And we know that the Son of God is come: and he hath given us understanding that we may know the true God, and may be in his true Son. This is the true God and life eternal.

The reward of eternal life is to “know” Him. Although not stated explicitly, this is presumably the primary reward, sometimes referred to as “Beatific Vision”. After all, the Fall broke humanity’s relationship with God and Christ came to restore this relationship.

This is probably why many saints have said or intimated something like the following: “If people knew the value of suffering, they would search for it.”

Personally, I don’t recommend looking for it. Life is difficult enough without one looking for trouble but one gets the idea.

6. Death & Judgement

The teaching of Particular Judgement after physical death is well-known. But believe it or not, I have met people who claim to be Christians who don’t believe there is such a thing. Well, apart from Hebrews 9:27…

And as it is appointed unto men once to die, and after this the judgement.

Those same people also claim the Bible is important and love quoting it. Until it doesn’t suit them. Right.

Also, from Ecclesiastes 11:8–9 which not surprisingly also warns about this life:

If a man live many years, and have rejoiced in them all, he must remember the darksome time, and the many days: which when they shall come, the things past shall be accused of vanity. Rejoice therefore, O young man, in thy youth, and let thy heart be in that which is good in the days of thy youth, and walk in the ways of thy heart, and in the sight of thy eyes: and know that for all these God will bring thee into judgement.

If there is some form of judgement after one’s physical death, then there is presumably something to be judged, like a one’s actions. If the above are too vague, then consider Matthew 7:16–21 regarding the importance of our actions:

By their fruits you shall know them. Do men gather grapes of thorns, or figs of thistles? Even so every good tree bringeth forth good fruit, and the evil tree bringeth forth evil fruit. A good tree cannot bring forth evil fruit, neither can an evil tree bring forth good fruit. Every tree that bringeth not forth good fruit, shall be cut down, and shall be cast into the fire. Wherefore by their fruits you shall know them. Not every one that saith to me, Lord, Lord, shall enter into the kingdom of heaven: but he that doth the will of my Father who is in heaven, he shall enter into the kingdom of heaven.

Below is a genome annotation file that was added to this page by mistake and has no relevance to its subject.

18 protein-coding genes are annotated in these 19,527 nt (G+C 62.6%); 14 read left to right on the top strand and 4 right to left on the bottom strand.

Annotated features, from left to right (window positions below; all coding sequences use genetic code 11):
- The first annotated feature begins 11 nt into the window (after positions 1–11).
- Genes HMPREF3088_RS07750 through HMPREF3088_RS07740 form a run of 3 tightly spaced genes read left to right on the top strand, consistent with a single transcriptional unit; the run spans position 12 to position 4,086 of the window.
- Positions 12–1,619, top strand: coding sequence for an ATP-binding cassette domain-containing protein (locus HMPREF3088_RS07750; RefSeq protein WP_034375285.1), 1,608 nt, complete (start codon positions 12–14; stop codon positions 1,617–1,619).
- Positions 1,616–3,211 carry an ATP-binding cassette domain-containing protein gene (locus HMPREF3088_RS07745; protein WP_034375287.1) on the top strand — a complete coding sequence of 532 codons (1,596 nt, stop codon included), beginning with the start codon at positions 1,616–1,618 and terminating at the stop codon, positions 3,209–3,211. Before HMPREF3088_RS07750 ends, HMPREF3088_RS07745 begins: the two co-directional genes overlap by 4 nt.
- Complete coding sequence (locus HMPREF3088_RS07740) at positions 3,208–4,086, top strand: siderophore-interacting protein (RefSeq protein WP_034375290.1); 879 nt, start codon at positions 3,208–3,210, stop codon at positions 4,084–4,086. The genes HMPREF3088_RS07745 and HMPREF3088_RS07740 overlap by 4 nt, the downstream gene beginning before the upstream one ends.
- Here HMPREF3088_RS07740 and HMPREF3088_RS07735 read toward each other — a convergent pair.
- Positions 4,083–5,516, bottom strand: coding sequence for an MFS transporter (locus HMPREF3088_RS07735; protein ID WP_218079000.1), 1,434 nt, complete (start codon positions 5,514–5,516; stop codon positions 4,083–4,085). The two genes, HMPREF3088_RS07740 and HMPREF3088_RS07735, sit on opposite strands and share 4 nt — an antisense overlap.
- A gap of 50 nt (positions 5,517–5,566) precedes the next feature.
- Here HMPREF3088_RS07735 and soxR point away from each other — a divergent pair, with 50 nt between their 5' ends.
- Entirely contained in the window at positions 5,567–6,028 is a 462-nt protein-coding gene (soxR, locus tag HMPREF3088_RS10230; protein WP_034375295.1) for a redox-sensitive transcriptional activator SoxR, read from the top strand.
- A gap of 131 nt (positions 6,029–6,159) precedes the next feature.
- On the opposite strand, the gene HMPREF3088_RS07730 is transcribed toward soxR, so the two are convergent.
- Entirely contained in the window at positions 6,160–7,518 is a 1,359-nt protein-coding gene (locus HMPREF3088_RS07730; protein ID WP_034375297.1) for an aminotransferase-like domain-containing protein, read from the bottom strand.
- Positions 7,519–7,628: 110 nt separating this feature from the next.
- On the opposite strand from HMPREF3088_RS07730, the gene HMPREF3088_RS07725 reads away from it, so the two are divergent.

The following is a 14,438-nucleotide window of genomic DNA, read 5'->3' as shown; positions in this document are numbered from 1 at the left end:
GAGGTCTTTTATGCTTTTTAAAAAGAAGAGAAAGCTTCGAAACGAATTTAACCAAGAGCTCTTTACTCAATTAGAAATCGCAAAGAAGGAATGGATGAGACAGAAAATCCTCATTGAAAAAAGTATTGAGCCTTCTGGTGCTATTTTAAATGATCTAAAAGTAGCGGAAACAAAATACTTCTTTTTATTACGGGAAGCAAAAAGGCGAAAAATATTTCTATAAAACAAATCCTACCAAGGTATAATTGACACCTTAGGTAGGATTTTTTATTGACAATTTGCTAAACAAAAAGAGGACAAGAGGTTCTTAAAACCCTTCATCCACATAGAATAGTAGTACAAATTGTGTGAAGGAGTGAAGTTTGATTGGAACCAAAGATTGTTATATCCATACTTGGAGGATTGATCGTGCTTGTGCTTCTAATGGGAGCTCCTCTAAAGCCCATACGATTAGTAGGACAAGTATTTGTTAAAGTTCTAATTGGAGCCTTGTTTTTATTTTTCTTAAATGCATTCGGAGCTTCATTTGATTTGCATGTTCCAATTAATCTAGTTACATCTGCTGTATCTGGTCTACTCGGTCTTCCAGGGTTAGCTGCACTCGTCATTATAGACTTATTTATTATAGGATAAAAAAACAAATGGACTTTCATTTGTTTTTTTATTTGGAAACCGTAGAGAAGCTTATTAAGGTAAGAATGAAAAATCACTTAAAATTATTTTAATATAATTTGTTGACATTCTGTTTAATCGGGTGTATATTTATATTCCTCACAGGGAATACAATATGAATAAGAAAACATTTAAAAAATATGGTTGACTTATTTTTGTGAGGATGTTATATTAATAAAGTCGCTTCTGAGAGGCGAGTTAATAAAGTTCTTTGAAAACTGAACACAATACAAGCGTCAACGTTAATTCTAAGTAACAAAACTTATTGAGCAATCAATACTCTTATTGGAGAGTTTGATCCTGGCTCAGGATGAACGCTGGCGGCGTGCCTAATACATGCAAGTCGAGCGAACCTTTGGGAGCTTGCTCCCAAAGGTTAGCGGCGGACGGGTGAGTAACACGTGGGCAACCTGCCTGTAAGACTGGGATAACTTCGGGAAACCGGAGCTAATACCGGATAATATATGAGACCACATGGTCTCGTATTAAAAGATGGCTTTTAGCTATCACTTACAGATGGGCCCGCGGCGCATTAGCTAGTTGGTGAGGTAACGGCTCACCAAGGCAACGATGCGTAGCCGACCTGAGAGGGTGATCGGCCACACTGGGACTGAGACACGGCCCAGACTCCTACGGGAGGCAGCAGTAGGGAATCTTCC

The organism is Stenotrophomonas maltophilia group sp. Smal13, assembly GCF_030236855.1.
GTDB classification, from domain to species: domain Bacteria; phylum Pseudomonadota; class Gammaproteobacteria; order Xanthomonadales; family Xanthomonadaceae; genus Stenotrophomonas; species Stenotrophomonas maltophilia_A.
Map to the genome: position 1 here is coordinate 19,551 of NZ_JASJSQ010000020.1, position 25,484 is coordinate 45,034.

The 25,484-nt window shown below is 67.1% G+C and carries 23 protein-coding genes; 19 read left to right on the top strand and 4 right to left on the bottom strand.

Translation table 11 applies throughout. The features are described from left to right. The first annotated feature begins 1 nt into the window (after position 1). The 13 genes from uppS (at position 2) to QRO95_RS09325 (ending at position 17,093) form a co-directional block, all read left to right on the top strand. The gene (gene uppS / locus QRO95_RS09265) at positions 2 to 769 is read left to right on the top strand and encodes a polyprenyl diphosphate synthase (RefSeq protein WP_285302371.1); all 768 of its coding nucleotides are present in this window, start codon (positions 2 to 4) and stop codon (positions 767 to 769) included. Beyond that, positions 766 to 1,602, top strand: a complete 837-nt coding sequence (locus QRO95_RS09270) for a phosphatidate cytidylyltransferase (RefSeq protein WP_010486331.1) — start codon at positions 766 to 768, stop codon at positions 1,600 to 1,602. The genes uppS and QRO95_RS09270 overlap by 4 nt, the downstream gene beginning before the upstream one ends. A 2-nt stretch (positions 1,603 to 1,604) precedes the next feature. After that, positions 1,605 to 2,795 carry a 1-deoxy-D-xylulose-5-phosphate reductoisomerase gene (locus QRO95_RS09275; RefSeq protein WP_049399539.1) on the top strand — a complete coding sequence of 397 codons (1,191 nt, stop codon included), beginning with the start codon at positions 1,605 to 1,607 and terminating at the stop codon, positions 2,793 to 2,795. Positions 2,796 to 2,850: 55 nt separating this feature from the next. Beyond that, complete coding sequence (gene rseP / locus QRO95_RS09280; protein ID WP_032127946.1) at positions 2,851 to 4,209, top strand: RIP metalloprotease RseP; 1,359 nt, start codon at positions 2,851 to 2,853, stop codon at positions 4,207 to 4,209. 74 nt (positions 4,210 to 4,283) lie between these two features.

And even more explicitly, from Matthew 12:36–37 when Jesus was teaching after or as part of His response to one of the Pharisees’ attacks:

But I say unto you, that every idle word that men shall speak, they shall render an account for it in the day of judgement. For by thy words thou shalt be justified, and by thy words thou shalt be condemned.

God overlooks nothing. And our actions do determine our end. This is expected since God is just (Deuteronomy 32:4, Daniel 9:14) and justice demands everything be accounted for. From Apocalypse 20:13:

And the sea gave up the dead that were in it, and death and hell gave up their dead that were in them; and they were judged every one according to their works.

The above sounds like the Universal Judgement that happens at the end which affirms the Particular Judgement of every individual. In any case, whether it is the universal (general) or the particular, our “works” matter and must be accounted for.

The below is the well-known verse from Exodus 21:24–25 regarding the administration of justice:

Eye for eye, tooth for tooth, hand for hand, foot for foot, burning for burning, wound for wound, stripe for stripe.

The above is in essence the principle of “the punishment should fit the crime”. How can all sin deserve Hell (and therefore requires Christ to deal with it) and yet also “the punishment should fit the crime”? As mentioned multiple times already, there is the distinction between Christ’s infinite merits and our temporal (finite) merits, and that distinction is the only way to reconcile this apparent contradiction.

Back to the passage from Hebrews 9. Some argue that there is no such thing as Purgatory because it mentions “judgement” only. Following that argument, there isn’t Heaven or Hell either and yet we have been told both exist. The text is clearly emphasizing death and judgement—emphasis is ipso facto a form of exclusion but it does not always imply absolute exclusivity.

There is, however, a more serious angle to consider. Traditionally, Catholicism teaches the “The Four Last Things” which are Death, Judgement, Heaven and Hell. The term presumably comes from Ecclesiasticus 7:40:

In all thy works remember thy last end, and thou shalt never sin.

And as well from 28:6 of the same book, the context about seeking revenge and the like:

Remember thy last things, and let enmity cease.

Despite the Church teaching Purgatory, it is not mentioned in The Four Last Things. Purgatory is “the balance of temporal remission of sin due to an individual at the time of death who has accepted Jesus Christ as the Savior”—it is temporal and therefore temporary.

The first two of the four things are temporal ends, critical points which one must go through, and the last two are the only eternal ends available. Purgatory, even if required, is not an end. Either way, both of the above verses warn that what we do in this life matters.